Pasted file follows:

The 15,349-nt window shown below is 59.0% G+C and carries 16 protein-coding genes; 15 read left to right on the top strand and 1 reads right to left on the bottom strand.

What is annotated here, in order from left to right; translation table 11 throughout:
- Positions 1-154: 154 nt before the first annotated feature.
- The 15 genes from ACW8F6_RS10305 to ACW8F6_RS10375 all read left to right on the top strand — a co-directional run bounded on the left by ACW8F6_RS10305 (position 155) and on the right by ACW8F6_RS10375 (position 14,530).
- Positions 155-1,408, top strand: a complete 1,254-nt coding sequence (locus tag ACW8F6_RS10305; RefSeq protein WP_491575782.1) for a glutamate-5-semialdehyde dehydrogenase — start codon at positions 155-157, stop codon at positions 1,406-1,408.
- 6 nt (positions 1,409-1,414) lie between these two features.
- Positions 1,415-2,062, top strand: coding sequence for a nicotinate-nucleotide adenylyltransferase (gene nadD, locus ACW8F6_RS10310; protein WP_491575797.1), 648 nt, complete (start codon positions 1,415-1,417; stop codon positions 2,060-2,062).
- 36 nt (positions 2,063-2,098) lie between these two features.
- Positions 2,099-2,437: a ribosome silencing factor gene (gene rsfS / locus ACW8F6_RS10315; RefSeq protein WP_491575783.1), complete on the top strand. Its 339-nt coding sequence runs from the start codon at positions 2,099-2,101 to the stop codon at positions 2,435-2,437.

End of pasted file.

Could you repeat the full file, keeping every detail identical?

The 15,349-nt window shown below is 59.0% G+C and carries 16 protein-coding genes; 15 read left to right on the top strand and 1 reads right to left on the bottom strand.

What is annotated here, in order from left to right; translation table 11 throughout:
- Positions 1-154: 154 nt before the first annotated feature.
- The 15 genes from ACW8F6_RS10305 to ACW8F6_RS10375 all read left to right on the top strand — a co-directional run bounded on the left by ACW8F6_RS10305 (position 155) and on the right by ACW8F6_RS10375 (position 14,530).
- Positions 155-1,408, top strand: a complete 1,254-nt coding sequence (locus tag ACW8F6_RS10305; RefSeq protein WP_491575782.1) for a glutamate-5-semialdehyde dehydrogenase — start codon at positions 155-157, stop codon at positions 1,406-1,408.
- 6 nt (positions 1,409-1,414) lie between these two features.
- Positions 1,415-2,062, top strand: coding sequence for a nicotinate-nucleotide adenylyltransferase (gene nadD, locus ACW8F6_RS10310; protein WP_491575797.1), 648 nt, complete (start codon positions 1,415-1,417; stop codon positions 2,060-2,062).
- 36 nt (positions 2,063-2,098) lie between these two features.
- Positions 2,099-2,437: a ribosome silencing factor gene (gene rsfS / locus ACW8F6_RS10315; RefSeq protein WP_491575783.1), complete on the top strand. Its 339-nt coding sequence runs from the start codon at positions 2,099-2,101 to the stop codon at positions 2,435-2,437.